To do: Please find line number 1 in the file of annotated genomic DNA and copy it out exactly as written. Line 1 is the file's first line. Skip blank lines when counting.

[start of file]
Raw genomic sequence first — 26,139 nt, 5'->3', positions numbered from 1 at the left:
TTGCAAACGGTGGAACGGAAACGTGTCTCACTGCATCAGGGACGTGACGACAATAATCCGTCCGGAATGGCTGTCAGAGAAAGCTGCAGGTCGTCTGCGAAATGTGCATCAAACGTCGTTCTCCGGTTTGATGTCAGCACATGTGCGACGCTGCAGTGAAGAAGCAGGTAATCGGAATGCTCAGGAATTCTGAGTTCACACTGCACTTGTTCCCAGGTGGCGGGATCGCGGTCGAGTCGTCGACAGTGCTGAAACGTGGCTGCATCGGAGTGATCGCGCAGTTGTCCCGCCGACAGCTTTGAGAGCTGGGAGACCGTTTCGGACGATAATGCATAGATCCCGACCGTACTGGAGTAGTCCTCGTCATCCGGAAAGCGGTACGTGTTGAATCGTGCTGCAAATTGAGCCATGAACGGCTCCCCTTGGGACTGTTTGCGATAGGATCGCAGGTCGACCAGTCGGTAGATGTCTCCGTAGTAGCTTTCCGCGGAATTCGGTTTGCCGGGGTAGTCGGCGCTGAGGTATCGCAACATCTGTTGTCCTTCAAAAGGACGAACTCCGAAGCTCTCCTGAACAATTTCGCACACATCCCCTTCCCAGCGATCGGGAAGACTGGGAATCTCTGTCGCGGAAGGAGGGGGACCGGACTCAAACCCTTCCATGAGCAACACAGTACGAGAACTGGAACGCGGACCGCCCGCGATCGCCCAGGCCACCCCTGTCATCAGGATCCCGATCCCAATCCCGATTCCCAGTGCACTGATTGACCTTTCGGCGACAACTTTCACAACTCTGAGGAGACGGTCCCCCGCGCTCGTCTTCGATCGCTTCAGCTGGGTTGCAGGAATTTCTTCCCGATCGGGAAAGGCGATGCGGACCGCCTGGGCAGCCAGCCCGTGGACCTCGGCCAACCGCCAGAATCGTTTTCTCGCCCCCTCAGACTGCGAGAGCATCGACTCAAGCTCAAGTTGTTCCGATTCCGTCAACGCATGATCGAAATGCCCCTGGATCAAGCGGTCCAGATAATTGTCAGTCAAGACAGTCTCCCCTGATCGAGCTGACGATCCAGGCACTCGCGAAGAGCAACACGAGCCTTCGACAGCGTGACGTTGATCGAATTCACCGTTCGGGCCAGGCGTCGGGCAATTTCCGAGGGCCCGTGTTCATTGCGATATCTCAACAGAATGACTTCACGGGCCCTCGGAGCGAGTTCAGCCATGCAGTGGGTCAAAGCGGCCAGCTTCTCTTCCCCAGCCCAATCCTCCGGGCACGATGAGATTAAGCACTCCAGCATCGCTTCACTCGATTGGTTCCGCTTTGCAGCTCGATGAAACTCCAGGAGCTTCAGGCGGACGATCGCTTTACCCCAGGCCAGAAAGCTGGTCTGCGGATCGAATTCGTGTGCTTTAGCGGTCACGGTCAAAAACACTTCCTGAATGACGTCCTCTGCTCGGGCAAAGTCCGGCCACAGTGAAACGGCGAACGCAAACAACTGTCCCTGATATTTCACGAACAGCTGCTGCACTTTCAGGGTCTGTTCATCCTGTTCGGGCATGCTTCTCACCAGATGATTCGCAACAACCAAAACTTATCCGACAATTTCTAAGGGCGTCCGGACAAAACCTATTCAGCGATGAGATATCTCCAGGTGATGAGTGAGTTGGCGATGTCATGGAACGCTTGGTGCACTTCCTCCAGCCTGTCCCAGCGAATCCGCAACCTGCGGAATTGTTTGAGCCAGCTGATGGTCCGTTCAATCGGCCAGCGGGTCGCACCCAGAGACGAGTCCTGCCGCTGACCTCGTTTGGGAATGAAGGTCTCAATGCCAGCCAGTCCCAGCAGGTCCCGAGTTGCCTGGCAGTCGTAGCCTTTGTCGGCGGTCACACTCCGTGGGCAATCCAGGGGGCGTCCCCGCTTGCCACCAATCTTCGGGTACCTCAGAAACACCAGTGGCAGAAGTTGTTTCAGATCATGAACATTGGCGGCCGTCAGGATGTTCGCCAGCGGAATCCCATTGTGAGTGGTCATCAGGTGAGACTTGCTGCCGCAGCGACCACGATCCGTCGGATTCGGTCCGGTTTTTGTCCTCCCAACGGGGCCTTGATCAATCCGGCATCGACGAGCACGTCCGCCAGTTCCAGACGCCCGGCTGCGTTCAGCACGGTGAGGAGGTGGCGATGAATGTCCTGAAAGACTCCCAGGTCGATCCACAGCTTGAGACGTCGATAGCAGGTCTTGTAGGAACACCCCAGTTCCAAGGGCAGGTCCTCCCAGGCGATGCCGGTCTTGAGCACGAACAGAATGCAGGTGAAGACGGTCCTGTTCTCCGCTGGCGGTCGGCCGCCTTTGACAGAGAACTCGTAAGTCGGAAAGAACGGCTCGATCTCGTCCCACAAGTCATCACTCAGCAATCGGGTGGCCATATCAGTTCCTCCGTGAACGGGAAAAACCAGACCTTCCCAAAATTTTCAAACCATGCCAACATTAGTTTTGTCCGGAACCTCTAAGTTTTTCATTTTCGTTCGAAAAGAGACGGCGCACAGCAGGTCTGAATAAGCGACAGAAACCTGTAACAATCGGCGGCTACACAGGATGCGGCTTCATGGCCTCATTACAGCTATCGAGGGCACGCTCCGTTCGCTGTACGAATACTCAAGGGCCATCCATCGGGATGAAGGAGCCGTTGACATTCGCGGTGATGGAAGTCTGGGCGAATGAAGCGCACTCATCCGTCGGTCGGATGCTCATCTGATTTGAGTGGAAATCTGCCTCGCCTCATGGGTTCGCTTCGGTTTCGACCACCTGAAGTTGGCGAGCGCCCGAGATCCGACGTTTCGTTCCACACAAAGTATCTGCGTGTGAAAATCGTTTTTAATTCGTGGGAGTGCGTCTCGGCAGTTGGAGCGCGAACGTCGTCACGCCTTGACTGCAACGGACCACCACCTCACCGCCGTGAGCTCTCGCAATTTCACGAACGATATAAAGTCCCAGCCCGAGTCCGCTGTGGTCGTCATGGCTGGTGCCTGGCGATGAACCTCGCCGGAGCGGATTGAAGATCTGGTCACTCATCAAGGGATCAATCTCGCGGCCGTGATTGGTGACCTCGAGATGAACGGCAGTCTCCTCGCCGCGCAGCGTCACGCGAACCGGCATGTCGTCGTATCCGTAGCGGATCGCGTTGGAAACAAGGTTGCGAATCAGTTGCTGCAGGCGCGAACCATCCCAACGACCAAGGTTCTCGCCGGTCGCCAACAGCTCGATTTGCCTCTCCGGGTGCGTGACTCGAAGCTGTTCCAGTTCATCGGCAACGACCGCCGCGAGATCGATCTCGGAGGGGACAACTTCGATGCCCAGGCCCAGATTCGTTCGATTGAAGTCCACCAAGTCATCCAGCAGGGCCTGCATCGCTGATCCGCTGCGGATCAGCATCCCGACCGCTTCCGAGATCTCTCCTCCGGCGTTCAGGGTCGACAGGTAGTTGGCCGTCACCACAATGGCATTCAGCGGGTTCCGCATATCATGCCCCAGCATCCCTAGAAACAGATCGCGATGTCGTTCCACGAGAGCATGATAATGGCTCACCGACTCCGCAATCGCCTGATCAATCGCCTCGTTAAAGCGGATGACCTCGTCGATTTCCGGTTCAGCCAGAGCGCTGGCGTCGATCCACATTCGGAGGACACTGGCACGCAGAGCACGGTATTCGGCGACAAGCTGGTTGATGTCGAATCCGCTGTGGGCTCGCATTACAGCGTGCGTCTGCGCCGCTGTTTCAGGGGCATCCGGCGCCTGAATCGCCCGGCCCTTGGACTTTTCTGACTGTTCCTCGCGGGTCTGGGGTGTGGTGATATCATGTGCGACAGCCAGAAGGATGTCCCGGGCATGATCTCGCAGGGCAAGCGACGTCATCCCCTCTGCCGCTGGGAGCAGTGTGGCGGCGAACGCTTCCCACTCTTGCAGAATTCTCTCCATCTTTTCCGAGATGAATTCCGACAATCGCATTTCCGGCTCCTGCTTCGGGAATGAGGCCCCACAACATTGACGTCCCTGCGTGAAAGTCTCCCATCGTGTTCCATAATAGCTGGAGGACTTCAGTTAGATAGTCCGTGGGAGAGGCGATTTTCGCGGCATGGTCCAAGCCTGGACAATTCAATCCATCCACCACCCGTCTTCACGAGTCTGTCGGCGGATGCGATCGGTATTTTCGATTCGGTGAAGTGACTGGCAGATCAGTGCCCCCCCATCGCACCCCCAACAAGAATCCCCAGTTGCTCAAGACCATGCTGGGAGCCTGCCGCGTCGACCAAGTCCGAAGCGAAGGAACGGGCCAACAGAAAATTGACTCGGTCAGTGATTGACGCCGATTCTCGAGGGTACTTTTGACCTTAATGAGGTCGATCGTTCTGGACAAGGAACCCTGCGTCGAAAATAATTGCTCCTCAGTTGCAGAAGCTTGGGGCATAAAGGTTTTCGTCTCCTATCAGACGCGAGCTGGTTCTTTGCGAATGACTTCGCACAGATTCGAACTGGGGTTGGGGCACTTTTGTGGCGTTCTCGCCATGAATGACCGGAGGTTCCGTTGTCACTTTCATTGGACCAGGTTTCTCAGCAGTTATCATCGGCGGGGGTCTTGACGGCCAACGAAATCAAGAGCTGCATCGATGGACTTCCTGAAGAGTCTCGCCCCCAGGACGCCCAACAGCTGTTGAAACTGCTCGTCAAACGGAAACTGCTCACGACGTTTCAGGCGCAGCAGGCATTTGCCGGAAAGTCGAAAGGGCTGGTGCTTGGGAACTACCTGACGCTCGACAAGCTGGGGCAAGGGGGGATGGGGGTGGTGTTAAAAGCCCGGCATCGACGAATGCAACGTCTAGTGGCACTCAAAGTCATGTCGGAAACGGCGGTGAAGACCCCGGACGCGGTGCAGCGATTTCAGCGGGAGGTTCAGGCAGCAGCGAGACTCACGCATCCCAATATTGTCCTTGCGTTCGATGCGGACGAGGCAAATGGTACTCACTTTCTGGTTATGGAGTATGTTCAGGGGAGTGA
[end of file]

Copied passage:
Raw genomic sequence first — 26,139 nt, 5'->3', positions numbered from 1 at the left: